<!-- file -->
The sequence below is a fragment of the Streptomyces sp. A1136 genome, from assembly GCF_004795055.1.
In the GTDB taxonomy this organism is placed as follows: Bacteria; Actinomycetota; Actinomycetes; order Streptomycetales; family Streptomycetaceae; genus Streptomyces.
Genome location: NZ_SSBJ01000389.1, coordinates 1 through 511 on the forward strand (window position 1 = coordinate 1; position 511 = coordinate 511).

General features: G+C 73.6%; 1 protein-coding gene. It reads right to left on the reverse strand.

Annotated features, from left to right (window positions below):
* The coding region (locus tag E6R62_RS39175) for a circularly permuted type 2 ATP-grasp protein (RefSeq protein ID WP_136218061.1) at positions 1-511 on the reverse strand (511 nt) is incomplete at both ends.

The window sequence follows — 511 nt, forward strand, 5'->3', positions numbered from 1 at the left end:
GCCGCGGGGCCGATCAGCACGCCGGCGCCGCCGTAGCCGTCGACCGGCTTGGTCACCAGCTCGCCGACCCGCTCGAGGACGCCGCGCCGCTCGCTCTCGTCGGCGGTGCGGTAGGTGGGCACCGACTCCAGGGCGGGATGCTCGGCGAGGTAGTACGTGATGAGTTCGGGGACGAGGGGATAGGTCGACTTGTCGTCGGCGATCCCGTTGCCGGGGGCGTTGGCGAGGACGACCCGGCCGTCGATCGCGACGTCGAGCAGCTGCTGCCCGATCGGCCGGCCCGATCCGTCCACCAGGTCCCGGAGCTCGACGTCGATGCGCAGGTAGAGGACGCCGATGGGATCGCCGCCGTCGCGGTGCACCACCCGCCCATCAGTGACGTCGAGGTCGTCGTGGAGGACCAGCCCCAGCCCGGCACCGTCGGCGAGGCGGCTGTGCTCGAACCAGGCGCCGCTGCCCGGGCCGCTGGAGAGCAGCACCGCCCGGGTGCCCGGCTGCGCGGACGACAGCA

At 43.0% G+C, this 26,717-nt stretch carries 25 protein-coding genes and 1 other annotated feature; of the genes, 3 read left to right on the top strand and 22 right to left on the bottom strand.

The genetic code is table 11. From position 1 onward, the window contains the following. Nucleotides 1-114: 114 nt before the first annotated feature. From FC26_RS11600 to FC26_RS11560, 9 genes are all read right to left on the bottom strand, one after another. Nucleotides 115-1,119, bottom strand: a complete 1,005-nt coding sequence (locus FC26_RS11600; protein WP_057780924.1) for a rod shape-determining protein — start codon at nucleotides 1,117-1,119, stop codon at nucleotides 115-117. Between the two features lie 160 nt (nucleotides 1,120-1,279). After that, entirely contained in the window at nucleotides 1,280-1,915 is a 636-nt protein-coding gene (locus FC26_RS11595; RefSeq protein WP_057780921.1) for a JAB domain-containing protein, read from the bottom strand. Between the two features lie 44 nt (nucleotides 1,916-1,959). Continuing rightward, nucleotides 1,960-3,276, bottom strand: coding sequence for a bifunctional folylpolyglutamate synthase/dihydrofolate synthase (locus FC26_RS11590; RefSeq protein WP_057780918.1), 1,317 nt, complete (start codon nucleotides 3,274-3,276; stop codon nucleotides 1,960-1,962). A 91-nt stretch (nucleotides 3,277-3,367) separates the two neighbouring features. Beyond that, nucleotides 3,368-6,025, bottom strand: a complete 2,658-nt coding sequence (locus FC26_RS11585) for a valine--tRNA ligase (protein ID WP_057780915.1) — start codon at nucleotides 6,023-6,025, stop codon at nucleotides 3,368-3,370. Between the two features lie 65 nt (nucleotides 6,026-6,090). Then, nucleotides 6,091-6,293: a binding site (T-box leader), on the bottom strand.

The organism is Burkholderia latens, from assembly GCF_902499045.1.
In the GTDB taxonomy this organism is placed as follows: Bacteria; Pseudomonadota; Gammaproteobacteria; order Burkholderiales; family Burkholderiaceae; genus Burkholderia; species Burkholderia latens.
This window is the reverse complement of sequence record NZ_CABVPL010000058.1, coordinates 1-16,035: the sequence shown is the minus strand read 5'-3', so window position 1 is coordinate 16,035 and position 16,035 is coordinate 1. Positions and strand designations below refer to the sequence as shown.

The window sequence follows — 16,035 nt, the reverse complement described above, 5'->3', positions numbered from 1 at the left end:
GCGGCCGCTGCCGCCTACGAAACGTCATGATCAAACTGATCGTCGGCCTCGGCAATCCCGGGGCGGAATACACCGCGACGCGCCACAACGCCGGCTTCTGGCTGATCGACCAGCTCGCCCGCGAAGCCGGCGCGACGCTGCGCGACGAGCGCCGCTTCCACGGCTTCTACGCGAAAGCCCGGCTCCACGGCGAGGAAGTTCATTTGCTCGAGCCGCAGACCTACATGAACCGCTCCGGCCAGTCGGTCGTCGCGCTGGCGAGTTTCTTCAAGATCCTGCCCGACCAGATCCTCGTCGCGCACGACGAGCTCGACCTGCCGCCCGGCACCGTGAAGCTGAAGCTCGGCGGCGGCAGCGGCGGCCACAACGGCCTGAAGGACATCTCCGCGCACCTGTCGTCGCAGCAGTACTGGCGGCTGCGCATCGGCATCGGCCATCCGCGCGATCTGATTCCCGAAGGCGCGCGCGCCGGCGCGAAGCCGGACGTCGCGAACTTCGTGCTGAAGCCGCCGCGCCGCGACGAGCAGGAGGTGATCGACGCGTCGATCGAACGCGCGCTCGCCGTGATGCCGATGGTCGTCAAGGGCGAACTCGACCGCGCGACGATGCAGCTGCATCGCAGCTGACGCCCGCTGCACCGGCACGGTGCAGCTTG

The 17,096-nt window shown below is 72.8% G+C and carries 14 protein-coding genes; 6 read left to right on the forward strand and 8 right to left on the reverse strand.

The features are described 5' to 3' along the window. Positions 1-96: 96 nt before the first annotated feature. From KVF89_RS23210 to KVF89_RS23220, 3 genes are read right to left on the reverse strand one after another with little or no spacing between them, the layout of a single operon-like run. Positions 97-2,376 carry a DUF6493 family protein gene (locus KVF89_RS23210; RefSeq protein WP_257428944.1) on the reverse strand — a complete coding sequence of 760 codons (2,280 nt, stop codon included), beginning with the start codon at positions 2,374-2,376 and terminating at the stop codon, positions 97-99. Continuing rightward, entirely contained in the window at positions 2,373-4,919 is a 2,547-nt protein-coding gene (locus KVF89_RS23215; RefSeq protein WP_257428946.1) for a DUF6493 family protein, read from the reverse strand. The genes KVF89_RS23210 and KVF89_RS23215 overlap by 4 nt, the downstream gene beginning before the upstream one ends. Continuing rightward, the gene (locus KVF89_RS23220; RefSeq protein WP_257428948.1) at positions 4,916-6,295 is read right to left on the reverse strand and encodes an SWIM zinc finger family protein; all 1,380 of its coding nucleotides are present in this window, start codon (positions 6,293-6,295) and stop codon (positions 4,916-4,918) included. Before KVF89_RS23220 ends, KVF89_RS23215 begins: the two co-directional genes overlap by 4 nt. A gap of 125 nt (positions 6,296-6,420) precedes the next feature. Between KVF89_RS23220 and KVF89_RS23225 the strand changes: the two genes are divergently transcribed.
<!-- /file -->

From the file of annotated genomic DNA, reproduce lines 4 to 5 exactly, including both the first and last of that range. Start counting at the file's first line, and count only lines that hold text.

General features: G+C 73.6%; 1 protein-coding gene. It reads right to left on the reverse strand.

Annotated features, from left to right (window positions below):